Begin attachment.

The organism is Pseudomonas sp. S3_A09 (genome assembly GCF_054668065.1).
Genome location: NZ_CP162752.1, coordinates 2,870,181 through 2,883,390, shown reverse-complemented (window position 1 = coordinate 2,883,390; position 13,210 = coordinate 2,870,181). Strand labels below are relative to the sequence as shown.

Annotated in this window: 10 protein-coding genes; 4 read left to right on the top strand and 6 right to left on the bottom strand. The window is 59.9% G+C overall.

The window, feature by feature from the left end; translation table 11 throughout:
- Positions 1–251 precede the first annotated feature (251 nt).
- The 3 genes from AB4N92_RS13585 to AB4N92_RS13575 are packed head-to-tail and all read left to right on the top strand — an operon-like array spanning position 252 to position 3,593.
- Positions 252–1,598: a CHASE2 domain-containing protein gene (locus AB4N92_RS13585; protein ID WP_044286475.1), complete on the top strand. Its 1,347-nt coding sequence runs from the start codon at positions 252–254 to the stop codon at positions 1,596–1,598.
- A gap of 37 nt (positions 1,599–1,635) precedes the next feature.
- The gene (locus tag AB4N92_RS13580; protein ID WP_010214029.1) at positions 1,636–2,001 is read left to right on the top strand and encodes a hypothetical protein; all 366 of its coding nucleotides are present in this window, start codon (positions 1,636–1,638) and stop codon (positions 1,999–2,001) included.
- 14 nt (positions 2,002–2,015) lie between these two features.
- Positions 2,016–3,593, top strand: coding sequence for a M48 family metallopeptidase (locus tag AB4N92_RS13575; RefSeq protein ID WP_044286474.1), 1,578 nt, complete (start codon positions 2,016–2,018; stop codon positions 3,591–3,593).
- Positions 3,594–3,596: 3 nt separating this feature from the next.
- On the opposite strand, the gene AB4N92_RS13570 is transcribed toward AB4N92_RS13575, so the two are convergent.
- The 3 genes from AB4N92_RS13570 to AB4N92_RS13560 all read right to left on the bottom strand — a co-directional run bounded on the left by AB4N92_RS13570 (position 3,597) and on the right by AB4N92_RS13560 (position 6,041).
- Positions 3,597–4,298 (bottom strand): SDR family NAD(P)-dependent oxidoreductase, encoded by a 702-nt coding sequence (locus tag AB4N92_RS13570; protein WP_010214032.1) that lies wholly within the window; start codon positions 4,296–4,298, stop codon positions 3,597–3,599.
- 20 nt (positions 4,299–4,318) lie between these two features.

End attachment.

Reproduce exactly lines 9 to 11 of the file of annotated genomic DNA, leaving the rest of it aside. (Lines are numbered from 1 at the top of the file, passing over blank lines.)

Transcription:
- The gene (locus tag AB4N92_RS13580; protein ID WP_010214029.1) at positions 1,636–2,001 is read left to right on the top strand and encodes a hypothetical protein; all 366 of its coding nucleotides are present in this window, start codon (positions 1,636–1,638) and stop codon (positions 1,999–2,001) included.
- 14 nt (positions 2,002–2,015) lie between these two features.
- Positions 2,016–3,593, top strand: coding sequence for a M48 family metallopeptidase (locus tag AB4N92_RS13575; RefSeq protein ID WP_044286474.1), 1,578 nt, complete (start codon positions 2,016–2,018; stop codon positions 3,591–3,593).